Watching the balloons being fired up was an exciting experience in itself. The blasting sound of the gas cylinders and the fire shining lit up the dark surroundings beautifully.
After a quick safety briefing, we were off! Rising up slowly then floating was a scary but wonderful feeling. I was scared as we rose higher up, but then the magnificent views helped me overcome my fears. I gripped onto the handles inside the basket but told myself to breathe and relax and enjoy the sensation of floating.
In the air, besides the firing of the gas, there was no other sound. The silence, together with nothing else beside us made me feel like I was in a void. Is this what being in those flotation chambers feels like? It feels a bit similar to diving underwater.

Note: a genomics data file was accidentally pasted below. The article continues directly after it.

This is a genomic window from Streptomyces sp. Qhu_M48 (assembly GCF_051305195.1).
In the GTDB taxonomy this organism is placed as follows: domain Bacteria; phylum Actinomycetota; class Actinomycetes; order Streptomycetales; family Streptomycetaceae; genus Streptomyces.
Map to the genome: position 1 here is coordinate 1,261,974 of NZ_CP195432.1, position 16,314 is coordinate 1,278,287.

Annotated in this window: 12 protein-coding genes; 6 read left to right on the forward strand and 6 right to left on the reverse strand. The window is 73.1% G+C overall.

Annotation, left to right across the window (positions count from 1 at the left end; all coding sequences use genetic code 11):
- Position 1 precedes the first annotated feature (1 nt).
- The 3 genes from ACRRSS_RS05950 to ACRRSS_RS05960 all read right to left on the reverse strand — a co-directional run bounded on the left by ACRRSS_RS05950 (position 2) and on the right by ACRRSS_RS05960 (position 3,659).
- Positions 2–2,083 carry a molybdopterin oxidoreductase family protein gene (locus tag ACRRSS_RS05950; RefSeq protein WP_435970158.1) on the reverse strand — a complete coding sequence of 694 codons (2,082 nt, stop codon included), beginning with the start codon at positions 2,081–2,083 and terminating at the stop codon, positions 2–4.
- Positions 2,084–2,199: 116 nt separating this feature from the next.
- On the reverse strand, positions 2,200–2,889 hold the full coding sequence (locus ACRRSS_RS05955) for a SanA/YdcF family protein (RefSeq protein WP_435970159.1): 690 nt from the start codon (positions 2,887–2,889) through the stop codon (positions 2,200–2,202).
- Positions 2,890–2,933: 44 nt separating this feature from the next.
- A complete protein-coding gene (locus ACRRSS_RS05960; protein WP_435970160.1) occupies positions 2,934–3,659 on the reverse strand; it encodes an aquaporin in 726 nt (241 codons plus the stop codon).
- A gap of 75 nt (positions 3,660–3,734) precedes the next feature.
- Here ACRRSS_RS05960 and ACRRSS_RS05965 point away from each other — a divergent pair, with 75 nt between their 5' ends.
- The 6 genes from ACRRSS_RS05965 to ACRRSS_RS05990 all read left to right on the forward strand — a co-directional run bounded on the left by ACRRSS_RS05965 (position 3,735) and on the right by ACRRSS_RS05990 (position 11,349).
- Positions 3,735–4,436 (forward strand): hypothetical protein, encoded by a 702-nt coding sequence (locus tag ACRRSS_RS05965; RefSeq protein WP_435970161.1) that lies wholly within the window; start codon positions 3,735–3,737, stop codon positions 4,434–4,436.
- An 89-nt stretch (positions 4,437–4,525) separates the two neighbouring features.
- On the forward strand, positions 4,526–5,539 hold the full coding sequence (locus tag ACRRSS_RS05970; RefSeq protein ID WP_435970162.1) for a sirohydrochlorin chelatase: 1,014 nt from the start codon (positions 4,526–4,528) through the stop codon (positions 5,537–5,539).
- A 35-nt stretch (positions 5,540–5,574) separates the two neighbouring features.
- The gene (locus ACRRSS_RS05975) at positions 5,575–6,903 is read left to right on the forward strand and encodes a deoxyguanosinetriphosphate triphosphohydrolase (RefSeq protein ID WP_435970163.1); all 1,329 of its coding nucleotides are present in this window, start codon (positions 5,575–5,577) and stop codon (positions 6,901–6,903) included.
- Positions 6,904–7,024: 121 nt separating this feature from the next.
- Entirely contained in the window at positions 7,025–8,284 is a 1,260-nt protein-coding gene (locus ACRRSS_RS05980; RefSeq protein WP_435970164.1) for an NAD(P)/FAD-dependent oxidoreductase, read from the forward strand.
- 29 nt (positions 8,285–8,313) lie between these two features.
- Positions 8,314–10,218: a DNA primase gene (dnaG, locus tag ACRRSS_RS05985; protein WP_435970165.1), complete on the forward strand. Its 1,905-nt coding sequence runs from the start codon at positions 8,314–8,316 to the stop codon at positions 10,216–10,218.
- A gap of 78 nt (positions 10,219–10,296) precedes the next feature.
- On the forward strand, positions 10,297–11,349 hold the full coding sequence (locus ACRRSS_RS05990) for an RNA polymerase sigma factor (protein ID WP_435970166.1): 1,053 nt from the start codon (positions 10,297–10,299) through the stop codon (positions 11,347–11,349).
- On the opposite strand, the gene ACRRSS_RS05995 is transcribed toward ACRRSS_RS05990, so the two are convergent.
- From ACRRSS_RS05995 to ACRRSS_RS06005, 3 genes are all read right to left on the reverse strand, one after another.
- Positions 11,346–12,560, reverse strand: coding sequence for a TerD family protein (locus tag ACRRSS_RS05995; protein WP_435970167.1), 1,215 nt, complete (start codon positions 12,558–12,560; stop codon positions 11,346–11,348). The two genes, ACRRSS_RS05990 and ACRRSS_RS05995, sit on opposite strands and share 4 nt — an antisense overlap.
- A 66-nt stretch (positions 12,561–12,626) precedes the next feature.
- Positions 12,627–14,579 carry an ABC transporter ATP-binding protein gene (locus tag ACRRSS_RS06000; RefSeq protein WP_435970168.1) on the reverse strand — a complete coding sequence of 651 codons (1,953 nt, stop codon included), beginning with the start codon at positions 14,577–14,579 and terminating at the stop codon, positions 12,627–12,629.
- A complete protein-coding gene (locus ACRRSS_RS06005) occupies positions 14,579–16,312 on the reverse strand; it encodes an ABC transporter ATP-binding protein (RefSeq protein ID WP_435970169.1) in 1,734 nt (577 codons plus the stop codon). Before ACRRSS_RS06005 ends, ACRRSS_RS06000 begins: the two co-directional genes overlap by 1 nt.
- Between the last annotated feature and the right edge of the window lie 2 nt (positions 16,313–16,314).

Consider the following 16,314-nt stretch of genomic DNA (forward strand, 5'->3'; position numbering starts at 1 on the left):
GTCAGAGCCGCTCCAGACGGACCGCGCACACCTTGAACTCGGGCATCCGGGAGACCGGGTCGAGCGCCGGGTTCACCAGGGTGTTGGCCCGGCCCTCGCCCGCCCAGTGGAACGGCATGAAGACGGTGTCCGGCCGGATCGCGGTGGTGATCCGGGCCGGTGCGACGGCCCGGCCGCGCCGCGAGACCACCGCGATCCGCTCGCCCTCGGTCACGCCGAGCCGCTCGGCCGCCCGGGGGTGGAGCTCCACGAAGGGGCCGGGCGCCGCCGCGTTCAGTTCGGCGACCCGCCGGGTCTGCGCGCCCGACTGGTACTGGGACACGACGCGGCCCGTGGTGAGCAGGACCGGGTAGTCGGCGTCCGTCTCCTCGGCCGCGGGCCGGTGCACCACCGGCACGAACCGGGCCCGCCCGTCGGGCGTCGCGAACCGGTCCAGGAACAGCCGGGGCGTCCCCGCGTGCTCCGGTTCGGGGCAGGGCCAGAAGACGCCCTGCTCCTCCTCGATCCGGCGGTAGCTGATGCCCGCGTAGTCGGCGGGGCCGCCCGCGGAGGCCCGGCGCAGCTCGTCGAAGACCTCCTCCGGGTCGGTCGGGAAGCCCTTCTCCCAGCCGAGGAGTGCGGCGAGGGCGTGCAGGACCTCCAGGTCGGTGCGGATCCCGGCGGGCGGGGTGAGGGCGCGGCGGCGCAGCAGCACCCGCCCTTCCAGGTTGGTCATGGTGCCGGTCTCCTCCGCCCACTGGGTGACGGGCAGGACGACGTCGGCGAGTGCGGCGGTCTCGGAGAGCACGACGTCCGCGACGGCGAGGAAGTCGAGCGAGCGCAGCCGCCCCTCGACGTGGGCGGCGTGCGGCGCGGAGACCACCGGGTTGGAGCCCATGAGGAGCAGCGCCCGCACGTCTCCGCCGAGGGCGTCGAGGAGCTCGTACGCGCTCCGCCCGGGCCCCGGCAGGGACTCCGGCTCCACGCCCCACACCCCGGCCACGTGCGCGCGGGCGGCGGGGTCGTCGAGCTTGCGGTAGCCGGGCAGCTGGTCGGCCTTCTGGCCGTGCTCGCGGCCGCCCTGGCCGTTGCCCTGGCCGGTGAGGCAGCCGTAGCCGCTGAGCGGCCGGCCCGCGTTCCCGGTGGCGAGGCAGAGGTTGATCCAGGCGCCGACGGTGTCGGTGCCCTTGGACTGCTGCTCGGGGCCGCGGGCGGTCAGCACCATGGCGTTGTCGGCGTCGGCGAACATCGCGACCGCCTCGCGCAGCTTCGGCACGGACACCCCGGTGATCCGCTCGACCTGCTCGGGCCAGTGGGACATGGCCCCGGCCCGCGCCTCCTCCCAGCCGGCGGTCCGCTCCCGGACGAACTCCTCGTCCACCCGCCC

Then came the sunrise.
Seeing the other balloons against the rising sun and mesmerising landscape is a magical feeling we'll never forget.
Each balloon basket was divided into 4 sections and each section held 4 persons. It was a comfortable enough space for us to maneuver around and scoot over when we wanted to take pictures or see things from a different spot. There was another couple in the basket next to us and they seemed quite serious about capturing pictures. When they asked me to help take a photo with their professional-looking camera I didn't know what I was doing and I think the photo didn't turn out as good as they wanted! I felt so bad especially since they took such a nice photo of my husband and I. (They are not the people in the photo below)
We went very high up…
And also low down into the valleys.
View from the basket with the person in the next section in front of me.
After descending, there was the obligatory champagne toast and we were even given medals and certificates. I was slightly relieved to be back on the ground, but the experience was truly above it all.
True enough, we had time for a leisurely breakfast. We could even see balloons for the post-sunrise flights in the sky!